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More Than A Dozen GOP State Lawmakers Attended Rally That...

Steve Helber

Ben Paviour

Virginia Republican gubernatorial candidate and State Sen. Amanda Chase is facing calls to resign after attending the pro-Trump rally in Washington D.C. on Wednesday. Chase addressed a crowd at the event but said she departed "just in time" before a mob began to riot and force their way into the U.S. Capitol.

Chase is one of more than a dozen state lawmakers from around the country who were in the nation's capital Wednesday, including a newly elected West Virginia state Del. Derrick Evans, a Republican who is now facing charges after a video he live-streamed showed him entering the Capitol building.

Republican lawmakers from at least eight other states — Michigan, Missouri, Tennessee, Pennsylvania, Nevada, Alaska, Arizona, and Illinois were present ahead of the riot or said they departed as the mob began to storm. Two outgoing state representatives — Rep. Anthony Kern of Arizona and Rep. Vernon Jones of Georgia — were in attendance. Another Virginia lawmaker, Del. Dave LaRock was also at the rally.

In the days following the riot, Sen. Chase referred to the insurrectionists who stormed the Capitol as "patriots" and later falsely claimed they were plants for Antifa.

In a statement, Virginia's Democratic Senate caucus wrote that Chase "unequivocally committed insurrection."

"She galvanized domestic terrorists who violated the United States Capitol on Wednesday afternoon through riots, destruction, and desecration, joining them on their march to Capitol Hill," the statement said, though it did not call for Chase to be expelled from the body — a step endorsed by some Virginia Republicans, including U.S. Rep. Barbara Comstock and former Virginia Del. David Ramadan.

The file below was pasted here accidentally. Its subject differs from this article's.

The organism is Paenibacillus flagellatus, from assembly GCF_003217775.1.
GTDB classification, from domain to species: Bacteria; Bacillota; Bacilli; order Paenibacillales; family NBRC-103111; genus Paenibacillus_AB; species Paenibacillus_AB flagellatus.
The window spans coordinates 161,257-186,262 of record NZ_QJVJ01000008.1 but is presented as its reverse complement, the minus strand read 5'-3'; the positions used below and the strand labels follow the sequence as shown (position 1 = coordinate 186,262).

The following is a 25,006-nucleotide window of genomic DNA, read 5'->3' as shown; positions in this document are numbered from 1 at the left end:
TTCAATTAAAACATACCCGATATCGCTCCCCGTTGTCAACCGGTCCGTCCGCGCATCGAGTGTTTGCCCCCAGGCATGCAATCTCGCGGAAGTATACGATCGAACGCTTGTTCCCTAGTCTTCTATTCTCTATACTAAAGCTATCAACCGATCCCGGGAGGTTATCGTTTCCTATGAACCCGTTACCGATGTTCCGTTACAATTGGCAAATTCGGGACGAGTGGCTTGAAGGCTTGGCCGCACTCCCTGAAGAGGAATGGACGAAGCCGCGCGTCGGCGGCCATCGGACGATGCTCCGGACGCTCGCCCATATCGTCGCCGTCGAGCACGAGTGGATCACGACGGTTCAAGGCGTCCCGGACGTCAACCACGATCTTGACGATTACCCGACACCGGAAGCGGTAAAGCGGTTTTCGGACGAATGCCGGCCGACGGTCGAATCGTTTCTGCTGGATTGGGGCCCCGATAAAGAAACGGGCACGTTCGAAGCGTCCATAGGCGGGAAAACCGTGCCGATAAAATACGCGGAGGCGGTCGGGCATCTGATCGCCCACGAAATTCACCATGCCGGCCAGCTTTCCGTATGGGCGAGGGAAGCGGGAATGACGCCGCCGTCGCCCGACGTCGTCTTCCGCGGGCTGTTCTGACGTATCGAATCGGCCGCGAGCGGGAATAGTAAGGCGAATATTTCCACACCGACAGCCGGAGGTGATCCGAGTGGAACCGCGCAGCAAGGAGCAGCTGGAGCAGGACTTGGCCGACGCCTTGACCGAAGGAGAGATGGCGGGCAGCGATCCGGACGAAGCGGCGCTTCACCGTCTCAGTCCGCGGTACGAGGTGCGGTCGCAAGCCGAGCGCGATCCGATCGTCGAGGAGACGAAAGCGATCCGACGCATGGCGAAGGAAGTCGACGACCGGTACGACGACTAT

Chase did not respond to several requests for comment.

The acting U.S. attorney for the District of Columbia, Michael Sherwin, told reporters on Thursday that rioters could face charges of rioting, insurrection and seditious conspiracy.

Two of Amanda Chase's Facebook posts that inaccurately blamed anti-fascists for the violence on Wednesday were marked by the platform as false information. In a post in her personal account, Chase claimed on Friday that she had been locked out of posting to the over 135,000 followers on her official Facebook page for 60 days. Facebook did not respond to a request for comment.

The Democratic Legislative Campaign Committee, a fundraising and organizing group for state Democrats, called for lawmakers who attended to resign or be expelled. DLCC president Jessica Post said in a statement that Republicans had "cheered on the rioters."

Stami Williams, a spokesperson for the Republican State Leadership Committee, a fundraising and organizing group for Republicans, said anyone who participated in illegal activity and breached the Capitol should be prosecuted.

"The RSLC strongly condemns acts of violence, illegal entry, and destruction, including those for which West Virginia Delegate Derrick Evans has been charged," Williams said in a statement.

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